University at Buffalo - The State University of New York
Skip to Content
ΔNp63 promotes stem cell activity in mammary gland development and basal-like breast cancer by enhancing Fzd7 expression and Wnt signalling. - PubMed - NCBI
Format

Send to

Choose Destination
See comment in PubMed Commons below
Nat Cell Biol. 2014 Oct;16(10):1004-15, 1-13. doi: 10.1038/ncb3040. Epub 2014 Sep 21.

ΔNp63 promotes stem cell activity in mammary gland development and basal-like breast cancer by enhancing Fzd7 expression and Wnt signalling.

Author information

1
Department of Molecular Biology, Princeton University, Princeton, New Jersey 08544, USA.
2
1] Department of Molecular Biology, Princeton University, Princeton, New Jersey 08544, USA [2] Boston Children's Hospital, Harvard Medical School, Boston, Massachusetts 02115, USA.
3
Department of Biochemistry, Center of Excellence in Bioinformatics and Life Sciences, State University of New York at Buffalo, Buffalo, New York 14203, USA.
4
Osteoncology and Rare Tumors Center, Istituto Scientifico Romagnolo per lo Studio e la Cura dei Tumori (IRST), IRCCS, 47014 Meldola, Italy.
5
Terry Fox Laboratory, British Columbia Cancer Agency, Vancouver, British Columbia V5Z 1L3, Canada.
6
1] Department of Molecular Biology, Princeton University, Princeton, New Jersey 08544, USA [2] Rutgers Cancer Institute of New Jersey, New Brunswick, New Jersey 08903, USA.

Abstract

Emerging evidence suggests that cancer is populated and maintained by tumour-initiating cells (TICs) with stem-like properties similar to those of adult tissue stem cells. Despite recent advances, the molecular regulatory mechanisms that may be shared between normal and malignant stem cells remain poorly understood. Here we show that the ΔNp63 isoform of the Trp63 transcription factor promotes normal mammary stem cell (MaSC) activity by increasing the expression of the Wnt receptor Fzd7, thereby enhancing Wnt signalling. Importantly, Fzd7-dependent enhancement of Wnt signalling by ΔNp63 also governs tumour-initiating activity of the basal subtype of breast cancer. These findings establish ΔNp63 as a key regulator of stem cells in both normal and malignant mammary tissues and provide direct evidence that breast cancer TICs and normal MaSCs share common regulatory mechanisms.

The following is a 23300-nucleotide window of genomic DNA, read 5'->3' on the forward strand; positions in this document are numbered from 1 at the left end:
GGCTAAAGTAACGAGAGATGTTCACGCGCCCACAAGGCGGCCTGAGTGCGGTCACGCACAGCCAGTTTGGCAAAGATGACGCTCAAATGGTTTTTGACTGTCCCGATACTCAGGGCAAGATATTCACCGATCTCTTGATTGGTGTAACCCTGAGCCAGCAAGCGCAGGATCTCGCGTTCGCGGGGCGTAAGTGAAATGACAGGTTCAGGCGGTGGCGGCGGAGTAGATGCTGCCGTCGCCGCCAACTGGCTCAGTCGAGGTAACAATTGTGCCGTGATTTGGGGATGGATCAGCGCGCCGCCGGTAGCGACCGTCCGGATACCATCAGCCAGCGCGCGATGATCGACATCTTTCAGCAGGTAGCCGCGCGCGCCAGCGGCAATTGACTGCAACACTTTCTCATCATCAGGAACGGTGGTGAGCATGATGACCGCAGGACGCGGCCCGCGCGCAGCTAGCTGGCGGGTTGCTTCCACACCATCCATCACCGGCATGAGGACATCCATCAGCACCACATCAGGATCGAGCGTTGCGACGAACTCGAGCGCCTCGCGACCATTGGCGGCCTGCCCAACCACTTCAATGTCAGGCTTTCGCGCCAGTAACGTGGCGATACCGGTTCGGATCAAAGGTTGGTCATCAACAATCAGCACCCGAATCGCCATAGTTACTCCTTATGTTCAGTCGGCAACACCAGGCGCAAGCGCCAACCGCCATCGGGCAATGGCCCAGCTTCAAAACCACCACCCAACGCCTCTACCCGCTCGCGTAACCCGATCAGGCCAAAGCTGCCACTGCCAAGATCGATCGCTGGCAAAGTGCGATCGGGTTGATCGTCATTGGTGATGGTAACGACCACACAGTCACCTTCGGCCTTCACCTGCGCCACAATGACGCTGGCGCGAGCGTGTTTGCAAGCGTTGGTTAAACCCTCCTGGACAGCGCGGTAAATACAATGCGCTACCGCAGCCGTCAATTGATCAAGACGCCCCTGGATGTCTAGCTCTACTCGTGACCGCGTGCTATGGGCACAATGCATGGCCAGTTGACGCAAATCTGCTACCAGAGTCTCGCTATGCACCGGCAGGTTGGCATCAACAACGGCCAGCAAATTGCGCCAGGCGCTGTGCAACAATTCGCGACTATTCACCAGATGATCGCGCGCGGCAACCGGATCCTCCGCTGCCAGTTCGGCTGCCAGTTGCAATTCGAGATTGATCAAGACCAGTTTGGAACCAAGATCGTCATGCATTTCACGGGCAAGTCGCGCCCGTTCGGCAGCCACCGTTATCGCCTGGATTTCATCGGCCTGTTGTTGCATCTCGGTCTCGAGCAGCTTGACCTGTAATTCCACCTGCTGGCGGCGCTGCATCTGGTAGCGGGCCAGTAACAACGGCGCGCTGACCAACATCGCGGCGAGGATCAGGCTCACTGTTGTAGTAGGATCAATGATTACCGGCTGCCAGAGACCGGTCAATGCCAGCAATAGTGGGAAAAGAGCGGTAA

PMID:
25241036
PMCID:
PMC4183725
DOI:
10.1038/ncb3040
[Indexed for MEDLINE]
Free PMC Article

Publication types, MeSH terms, Substances, Secondary source ID, Grant support

Publication types

MeSH terms

Substances

Secondary source ID

Grant support

PubMed Commons home

PubMed Commons

0 comments
How to join PubMed Commons

    Supplemental Content

    Full text links

    Icon for Nature Publishing Group Icon for PubMed Central
    Loading ...
    Support Center